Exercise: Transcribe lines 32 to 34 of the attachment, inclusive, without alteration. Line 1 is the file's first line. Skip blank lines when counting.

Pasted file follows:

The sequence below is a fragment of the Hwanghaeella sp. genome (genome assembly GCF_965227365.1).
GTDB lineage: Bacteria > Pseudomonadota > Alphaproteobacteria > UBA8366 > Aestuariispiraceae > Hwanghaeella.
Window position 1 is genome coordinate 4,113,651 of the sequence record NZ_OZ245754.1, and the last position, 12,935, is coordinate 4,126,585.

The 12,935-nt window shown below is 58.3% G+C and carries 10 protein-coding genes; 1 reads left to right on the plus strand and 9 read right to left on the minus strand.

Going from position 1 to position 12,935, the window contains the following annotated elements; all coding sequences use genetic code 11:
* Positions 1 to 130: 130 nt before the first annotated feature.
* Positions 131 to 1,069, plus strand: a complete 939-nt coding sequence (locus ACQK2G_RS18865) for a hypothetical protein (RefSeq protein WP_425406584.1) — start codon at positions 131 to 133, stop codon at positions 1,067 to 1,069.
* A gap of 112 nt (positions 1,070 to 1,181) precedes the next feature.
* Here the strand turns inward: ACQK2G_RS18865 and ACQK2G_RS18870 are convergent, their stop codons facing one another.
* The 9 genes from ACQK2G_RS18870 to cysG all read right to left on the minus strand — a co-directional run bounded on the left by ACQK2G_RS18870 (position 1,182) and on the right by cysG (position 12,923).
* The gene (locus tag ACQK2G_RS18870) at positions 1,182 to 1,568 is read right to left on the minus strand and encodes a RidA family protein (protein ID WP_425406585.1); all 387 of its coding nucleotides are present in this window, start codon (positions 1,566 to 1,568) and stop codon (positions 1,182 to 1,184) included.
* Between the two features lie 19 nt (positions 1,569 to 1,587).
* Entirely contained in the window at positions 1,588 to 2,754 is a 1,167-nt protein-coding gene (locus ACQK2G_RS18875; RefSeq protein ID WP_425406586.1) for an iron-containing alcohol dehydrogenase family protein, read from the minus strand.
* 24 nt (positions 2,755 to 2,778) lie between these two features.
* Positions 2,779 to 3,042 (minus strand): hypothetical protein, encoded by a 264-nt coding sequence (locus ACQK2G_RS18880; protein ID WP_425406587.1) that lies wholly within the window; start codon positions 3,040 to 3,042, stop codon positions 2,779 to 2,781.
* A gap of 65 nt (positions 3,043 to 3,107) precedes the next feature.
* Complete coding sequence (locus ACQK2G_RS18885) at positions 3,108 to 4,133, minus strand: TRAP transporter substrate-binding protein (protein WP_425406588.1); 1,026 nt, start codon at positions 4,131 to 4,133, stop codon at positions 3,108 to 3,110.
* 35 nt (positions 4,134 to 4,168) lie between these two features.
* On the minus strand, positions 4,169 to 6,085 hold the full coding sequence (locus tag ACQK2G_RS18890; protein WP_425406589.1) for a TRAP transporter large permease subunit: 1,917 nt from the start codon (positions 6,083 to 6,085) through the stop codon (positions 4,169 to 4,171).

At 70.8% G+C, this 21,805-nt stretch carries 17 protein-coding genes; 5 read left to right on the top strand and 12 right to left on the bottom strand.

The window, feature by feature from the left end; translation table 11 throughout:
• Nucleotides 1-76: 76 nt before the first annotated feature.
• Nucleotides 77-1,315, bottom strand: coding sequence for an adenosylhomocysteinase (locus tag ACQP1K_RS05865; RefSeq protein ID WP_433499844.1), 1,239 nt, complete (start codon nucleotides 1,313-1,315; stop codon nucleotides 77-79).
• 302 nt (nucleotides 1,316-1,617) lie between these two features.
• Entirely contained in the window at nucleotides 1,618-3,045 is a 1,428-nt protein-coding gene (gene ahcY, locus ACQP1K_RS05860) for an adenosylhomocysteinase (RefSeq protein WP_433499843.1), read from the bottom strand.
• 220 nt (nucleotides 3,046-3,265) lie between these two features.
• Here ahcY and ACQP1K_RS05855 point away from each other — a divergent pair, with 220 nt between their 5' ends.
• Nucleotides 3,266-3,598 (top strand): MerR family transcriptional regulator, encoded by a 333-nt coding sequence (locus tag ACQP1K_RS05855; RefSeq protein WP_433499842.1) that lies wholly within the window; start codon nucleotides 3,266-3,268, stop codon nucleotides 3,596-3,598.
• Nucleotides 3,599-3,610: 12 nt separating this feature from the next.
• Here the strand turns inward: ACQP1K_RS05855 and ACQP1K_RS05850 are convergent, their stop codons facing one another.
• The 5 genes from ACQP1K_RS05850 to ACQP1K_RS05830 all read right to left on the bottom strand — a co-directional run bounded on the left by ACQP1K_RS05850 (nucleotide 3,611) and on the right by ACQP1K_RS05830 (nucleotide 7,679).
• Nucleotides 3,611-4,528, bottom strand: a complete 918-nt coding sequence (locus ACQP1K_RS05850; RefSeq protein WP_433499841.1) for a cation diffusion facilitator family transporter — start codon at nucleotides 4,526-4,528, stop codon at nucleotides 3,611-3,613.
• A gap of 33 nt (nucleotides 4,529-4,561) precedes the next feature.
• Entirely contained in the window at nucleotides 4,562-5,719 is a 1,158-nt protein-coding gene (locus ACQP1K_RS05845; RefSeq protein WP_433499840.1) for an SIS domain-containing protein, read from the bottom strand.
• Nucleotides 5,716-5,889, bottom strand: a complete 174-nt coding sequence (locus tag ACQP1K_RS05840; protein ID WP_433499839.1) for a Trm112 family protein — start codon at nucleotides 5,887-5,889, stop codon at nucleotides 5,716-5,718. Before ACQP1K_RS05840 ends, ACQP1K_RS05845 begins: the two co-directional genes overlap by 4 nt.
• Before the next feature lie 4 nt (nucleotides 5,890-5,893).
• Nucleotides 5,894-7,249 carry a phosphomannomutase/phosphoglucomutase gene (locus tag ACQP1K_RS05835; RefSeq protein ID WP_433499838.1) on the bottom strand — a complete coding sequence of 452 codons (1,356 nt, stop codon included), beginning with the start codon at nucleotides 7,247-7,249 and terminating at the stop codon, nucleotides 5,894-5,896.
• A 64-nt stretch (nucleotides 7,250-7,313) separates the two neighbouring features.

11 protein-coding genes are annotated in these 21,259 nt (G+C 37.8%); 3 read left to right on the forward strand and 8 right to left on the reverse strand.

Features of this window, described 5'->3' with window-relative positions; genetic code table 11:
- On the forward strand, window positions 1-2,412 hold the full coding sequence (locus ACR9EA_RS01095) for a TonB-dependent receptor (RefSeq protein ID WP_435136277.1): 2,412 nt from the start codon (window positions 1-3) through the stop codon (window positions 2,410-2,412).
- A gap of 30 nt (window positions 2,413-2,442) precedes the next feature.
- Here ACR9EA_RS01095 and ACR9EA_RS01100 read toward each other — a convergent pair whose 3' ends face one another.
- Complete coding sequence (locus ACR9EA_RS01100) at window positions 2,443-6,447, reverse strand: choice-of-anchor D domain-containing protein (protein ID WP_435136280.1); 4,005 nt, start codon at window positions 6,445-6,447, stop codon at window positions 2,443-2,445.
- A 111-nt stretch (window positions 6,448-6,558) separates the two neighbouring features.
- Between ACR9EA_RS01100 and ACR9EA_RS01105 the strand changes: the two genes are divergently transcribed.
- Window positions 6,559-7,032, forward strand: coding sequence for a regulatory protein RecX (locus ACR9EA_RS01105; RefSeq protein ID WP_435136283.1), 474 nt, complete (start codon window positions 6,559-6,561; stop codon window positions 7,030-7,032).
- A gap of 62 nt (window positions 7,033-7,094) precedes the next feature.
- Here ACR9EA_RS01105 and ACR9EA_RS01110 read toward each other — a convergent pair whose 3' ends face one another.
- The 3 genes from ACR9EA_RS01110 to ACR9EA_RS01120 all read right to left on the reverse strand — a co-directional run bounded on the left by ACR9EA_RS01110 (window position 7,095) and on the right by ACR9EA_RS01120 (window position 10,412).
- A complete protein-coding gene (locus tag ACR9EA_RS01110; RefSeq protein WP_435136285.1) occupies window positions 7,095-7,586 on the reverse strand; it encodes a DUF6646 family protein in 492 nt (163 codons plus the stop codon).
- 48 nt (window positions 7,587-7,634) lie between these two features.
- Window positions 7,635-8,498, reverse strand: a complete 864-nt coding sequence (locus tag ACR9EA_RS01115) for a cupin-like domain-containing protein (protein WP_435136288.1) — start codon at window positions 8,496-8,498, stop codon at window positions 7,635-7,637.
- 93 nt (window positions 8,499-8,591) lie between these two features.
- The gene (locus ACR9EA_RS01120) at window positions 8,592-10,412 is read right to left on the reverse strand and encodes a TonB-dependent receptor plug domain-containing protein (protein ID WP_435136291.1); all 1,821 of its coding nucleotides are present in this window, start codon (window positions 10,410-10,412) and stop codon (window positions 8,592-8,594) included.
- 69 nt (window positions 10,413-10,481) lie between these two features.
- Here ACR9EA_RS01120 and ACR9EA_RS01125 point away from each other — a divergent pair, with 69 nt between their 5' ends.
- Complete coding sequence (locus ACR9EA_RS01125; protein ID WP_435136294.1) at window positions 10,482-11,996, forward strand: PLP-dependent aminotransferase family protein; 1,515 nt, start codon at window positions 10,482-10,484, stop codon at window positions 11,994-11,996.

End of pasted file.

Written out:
• Nucleotides 3,611-4,528, bottom strand: a complete 918-nt coding sequence (locus ACQP1K_RS05850; RefSeq protein WP_433499841.1) for a cation diffusion facilitator family transporter — start codon at nucleotides 4,526-4,528, stop codon at nucleotides 3,611-3,613.
• A gap of 33 nt (nucleotides 4,529-4,561) precedes the next feature.
• Entirely contained in the window at nucleotides 4,562-5,719 is a 1,158-nt protein-coding gene (locus ACQP1K_RS05845; RefSeq protein WP_433499840.1) for an SIS domain-containing protein, read from the bottom strand.